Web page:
I’m sitting on a train bound for Cardiff where, later today, I will have the privilege of spending a bit of time in the company officers and staff from South Wales Police. I’ll be talking to them about the day I fell seriously ill and the reasons why I think it happened. I’ll be telling them about the long, long road to recovery.
I love policing with all my heart and soul – I always have and I always will. It’s a heck of a job though – placing the kinds of demands on people (body, mind and soul) that most of the rest of us would struggle to imagine, much less endure. Police officers go where most wouldn’t and they do what most couldn’t. I love them for it.
But as I look round me in policing at the moment, I see more good people operating under substantially more strain than at any previous point in my lifetime. Crime is rising – certainly crime of the most serious kinds. Levels of recorded knife crime are now the highest they have been since the end of World War II. Demand is rising too, not least as a consequence the huge gaps that exist in the delivery of other frontline public services. Complexity is rising as crime crosses both geographic borders and digital frontiers. Risk is rising, with a deeply concerning number of officers being seriously assaulted in recent times. And all of this has unfolded over the course of an eight-year period that has seen 44,000 officers and staff cut from policing in England & Wales.
I have said these things on many occasions before, but it would appear that they still need repeating. Just this morning, the Police Federation for England & Wales – the representative body for the policing frontline – published the results of a demand survey suggesting that almost 90% of officers believe that there are not enough of them to be able to do their job properly.
The only surprise to me was that the figure wasn’t closer to 100%. We are now in a situation where we have fewer police officers, with fewer resources, doing a job that is more difficult, more demanding and, frequently, more dangerous that it has ever been before. And we cannot say that we do not know.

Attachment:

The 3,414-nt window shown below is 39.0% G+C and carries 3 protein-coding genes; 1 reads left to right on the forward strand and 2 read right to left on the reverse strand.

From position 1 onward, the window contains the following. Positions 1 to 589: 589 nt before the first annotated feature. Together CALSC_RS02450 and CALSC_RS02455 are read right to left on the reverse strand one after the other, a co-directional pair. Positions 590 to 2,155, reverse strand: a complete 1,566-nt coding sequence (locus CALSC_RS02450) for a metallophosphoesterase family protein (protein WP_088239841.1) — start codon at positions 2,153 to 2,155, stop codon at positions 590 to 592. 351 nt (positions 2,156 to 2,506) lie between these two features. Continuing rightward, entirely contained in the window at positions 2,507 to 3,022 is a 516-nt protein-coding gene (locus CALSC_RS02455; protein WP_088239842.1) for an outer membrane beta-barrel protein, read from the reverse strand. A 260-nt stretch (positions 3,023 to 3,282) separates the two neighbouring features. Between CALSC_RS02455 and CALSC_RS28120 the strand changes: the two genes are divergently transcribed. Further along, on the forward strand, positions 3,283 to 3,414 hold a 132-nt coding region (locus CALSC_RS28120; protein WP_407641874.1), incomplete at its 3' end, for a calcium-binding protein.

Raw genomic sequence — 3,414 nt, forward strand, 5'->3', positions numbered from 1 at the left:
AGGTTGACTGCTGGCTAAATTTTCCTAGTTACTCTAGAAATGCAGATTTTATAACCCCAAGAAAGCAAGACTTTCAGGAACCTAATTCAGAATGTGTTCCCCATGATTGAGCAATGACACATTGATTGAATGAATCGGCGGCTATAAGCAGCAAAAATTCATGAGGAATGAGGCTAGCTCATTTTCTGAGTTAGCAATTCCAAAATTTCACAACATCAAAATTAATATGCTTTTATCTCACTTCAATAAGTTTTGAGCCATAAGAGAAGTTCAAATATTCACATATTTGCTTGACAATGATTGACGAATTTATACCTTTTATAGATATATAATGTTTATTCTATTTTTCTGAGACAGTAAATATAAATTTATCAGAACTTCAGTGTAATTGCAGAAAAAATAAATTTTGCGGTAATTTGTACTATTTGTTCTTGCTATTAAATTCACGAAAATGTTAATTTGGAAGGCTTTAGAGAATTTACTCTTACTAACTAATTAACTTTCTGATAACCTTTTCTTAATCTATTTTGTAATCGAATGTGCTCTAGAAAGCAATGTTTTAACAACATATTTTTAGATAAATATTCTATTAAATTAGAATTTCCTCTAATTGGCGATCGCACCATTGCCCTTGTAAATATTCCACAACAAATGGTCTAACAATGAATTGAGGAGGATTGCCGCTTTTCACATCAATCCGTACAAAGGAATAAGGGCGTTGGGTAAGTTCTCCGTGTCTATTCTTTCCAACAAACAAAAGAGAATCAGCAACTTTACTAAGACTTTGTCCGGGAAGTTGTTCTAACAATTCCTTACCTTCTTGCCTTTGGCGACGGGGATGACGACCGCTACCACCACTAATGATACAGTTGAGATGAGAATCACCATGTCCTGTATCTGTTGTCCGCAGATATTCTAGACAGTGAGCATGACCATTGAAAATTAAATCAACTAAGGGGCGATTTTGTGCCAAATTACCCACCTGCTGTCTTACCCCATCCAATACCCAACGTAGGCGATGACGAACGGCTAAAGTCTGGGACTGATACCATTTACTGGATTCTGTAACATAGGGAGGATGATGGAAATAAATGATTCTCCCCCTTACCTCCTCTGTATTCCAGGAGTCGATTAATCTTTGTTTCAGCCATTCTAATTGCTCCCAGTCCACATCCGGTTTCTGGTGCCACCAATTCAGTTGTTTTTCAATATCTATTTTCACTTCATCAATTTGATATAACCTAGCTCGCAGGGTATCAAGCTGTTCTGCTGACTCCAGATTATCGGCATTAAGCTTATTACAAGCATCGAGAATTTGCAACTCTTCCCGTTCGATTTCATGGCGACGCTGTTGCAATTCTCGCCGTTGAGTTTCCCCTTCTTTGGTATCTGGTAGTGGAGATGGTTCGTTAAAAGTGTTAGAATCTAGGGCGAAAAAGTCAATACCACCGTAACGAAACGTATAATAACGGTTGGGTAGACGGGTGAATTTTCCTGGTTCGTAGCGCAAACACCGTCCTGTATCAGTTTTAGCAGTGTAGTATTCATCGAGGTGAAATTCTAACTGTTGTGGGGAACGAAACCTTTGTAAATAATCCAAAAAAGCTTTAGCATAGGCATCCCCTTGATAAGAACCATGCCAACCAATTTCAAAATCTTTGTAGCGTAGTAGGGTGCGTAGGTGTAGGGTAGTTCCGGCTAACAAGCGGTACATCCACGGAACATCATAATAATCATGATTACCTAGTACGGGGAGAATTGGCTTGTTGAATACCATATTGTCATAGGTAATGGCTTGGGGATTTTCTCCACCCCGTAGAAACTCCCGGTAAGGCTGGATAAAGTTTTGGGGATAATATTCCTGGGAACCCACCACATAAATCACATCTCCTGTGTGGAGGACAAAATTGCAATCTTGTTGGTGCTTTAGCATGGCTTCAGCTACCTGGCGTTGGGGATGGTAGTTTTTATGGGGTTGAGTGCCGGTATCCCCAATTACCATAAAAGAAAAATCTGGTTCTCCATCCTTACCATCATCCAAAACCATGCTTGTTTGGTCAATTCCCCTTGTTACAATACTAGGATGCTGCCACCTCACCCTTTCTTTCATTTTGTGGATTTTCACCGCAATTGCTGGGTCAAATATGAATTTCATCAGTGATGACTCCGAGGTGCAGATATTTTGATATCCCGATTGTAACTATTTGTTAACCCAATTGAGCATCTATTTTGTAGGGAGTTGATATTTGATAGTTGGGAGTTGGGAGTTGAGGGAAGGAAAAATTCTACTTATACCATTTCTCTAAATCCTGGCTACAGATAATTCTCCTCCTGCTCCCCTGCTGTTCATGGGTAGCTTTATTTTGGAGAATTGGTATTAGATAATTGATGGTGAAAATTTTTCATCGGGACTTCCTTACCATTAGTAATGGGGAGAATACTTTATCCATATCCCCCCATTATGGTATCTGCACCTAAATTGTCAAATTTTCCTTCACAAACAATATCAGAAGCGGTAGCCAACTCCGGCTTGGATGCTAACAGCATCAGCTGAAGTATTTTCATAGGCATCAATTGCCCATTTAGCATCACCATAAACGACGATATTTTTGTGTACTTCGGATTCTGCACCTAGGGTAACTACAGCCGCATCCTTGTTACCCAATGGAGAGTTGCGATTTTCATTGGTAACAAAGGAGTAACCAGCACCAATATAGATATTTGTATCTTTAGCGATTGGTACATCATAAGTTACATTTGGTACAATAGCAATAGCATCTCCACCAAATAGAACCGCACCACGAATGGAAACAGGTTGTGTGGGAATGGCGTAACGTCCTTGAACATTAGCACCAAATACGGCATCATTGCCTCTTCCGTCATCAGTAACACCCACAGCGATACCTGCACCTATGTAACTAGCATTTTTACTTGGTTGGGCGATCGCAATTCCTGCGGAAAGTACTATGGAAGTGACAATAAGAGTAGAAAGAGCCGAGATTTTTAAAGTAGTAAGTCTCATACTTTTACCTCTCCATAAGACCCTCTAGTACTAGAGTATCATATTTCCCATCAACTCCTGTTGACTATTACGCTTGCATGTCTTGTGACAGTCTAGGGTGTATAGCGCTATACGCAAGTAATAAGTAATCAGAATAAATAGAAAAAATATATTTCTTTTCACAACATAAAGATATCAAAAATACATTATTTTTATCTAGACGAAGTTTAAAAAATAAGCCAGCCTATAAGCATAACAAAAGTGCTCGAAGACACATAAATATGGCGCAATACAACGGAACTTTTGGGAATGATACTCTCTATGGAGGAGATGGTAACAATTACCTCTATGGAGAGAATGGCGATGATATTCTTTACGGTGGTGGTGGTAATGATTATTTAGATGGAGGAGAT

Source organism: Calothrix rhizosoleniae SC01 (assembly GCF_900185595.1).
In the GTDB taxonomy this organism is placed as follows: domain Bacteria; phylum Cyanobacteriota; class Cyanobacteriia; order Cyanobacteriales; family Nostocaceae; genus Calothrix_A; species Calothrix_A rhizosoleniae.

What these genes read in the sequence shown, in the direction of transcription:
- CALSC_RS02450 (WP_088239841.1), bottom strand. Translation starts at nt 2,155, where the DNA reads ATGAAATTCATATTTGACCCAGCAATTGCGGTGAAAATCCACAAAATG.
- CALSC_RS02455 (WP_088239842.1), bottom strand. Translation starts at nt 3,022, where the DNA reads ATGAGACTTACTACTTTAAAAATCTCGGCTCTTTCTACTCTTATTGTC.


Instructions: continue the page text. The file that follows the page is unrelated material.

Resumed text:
By way of constructive response, here is my 10 Point Plan for Policing – a quick-fire series of suggestions about what needs to happen now:
(1) Immediate & Substantial Re-investment in Frontline Policing
There is an absolute connection between police numbers and crime numbers. To suggest otherwise is to defy both common sense and professional experience. You cannot possibly take 44,000 people out of a critical emergency service and expect to see no change.
I am not suggesting that policing has run out of things it could do better or more efficiently. Of course it hasn’t. But there is a fundamental difference between a saving and a cut and the threshold between the two was crossed a long time ago.
The following parts of policing are in particularly urgent need of reinvestment:
(2) An Urgent Public Debate about Policing
There is an overwhelming need for us to have a proper public conversation about what we want the police to be – and what we want them to do. Because everything can’t be a priority. I’m not talking about a Royal Commission. I’m talking about something that needs to happen now.
(3) Long-term Operational Strategy & Investment Plan for Policing
Once we have reached a point of agreement about what we actually want the police to do, we need a set of proper long-term funding arrangements that give them at least a fighting chance of being able to deliver. And we need an operational strategy that is drawn up and led by people who really understand the job.